fbpx

Beijing residents can take driverless taxis – for just £3.30 per ride

A customer gets in an Apollo Robotaxi at Shougang Park in Bejing (Getty)

Chinese tech giant Baidu has rolled out a driverless taxi service in Beijing, making it the first company to commercialise autonomous driving operations in China.

Unlike previous Baidu autonomous driving demonstrations in the capital, this was the first time there was no safety driver sitting behind the wheel. Instead, an employee sits in the front passenger seat to deal with any emergencies.

Up to 10 Apollo ‘robotaxis’ are operating in an area of about 1.2 square miles, picking up and dropping off passengers at eight stops in Shougang Park, western Beijing.

Each ride costs 30 yuan (£3.30), and is open to passengers aged 18 to 60.

The park is a former site of iron and steel plants which has been redeveloped into a sightseeing destination and a venue for the 2022 Beijing Winter Olympics.

A Baidu Apollo Robotaxi passes its customer service counter setup at the Shougang Park in Beijing, Sunday, May 2, 2021. (AP)

Although traffic flows are not heavy, an influx of tourists was seen in the park on the second day of China’s international labour day holiday.

The robotaxis were repeatedly forced to brake when encountering pedestrians or curious tourists who came close to the vehicles for photos.

Kelly Wang and her husband, who work in the artificial intelligence industry, said they had a smooth riding experience.

‘I would recommend people experience this. There is a strong sense of technology, because nobody is in the driver’s seat,’ she said. Her husband is even considering buying such a car for their household.

Passengers can order a robotaxi on an app called Apollo Go. When the vehicle arrives, passengers must have their identities verified before getting in, and the taxi will start to move after it detects the passengers have fastened their seatbelts.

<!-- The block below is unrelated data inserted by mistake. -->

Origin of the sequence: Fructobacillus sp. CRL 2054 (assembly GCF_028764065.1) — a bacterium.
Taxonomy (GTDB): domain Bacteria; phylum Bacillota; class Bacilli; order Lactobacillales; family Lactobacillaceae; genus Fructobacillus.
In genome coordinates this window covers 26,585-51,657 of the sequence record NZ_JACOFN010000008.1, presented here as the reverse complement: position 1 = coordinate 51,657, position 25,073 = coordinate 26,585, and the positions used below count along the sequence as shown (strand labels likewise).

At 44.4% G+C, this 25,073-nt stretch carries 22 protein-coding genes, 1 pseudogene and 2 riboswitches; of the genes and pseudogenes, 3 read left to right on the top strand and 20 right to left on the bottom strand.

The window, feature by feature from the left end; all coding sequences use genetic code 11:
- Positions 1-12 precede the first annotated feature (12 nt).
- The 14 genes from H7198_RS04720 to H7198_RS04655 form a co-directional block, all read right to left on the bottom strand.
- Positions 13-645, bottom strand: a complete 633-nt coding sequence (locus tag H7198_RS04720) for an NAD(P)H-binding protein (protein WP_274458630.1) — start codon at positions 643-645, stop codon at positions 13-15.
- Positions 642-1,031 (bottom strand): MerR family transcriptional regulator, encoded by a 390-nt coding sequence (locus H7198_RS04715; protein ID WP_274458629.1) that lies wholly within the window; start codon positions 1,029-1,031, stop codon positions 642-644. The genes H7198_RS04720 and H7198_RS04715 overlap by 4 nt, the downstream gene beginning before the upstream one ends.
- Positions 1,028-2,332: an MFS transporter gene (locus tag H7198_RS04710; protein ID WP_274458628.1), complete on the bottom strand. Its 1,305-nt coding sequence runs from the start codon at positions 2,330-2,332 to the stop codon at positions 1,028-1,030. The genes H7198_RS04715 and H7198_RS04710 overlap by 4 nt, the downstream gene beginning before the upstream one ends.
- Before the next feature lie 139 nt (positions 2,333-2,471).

The taxis operate in a 1.2 square mile area and a ride costs £3.30 (Getty)

One visitor, Amy Li, still had concerns about autonomous driving, because driving behaviour on the road can be complex.

‘We’ve all had experiences such as other cars jumping the queue or making a sudden lane change. People have emotions while robots don’t, at least at present,’ she said.

‘The robots may not be able to deal with such changes.’

Baidu, known for its search engines, has been testing autonomous driving on the open road since last year. Its Apollo Go robotaxi service has carried more than 210,000 passengers in three cities across China and aims to expand to 30 cities in the next three years, the company said in a press release.

‘In the future, Baidu Apollo will launch driverless robotaxis in more cities, enabling the public to access greener, low-carbon and convenient travel services, while continuing to improve the unmanned service process and user experience,’ said Baidu.


MORE :
David Gandy talks smart home, Jaguar car tech and why he’s team Android


MORE : Elon Musk denies ‘autopilot’ was in use during deadly Tesla crash

Thanks for reading the whole article. If you wish to get an daily update about Beijing residents can take driverless taxis – for just £3.30 per ride , click on the bell button to subscribe for the notifications.

Also, we are now available on all social media:
Follow us for Giveaways and Offers: https://www.flow.page/g-covers

For any Paid Promotions contact us here: https://www.flow.page/g-covers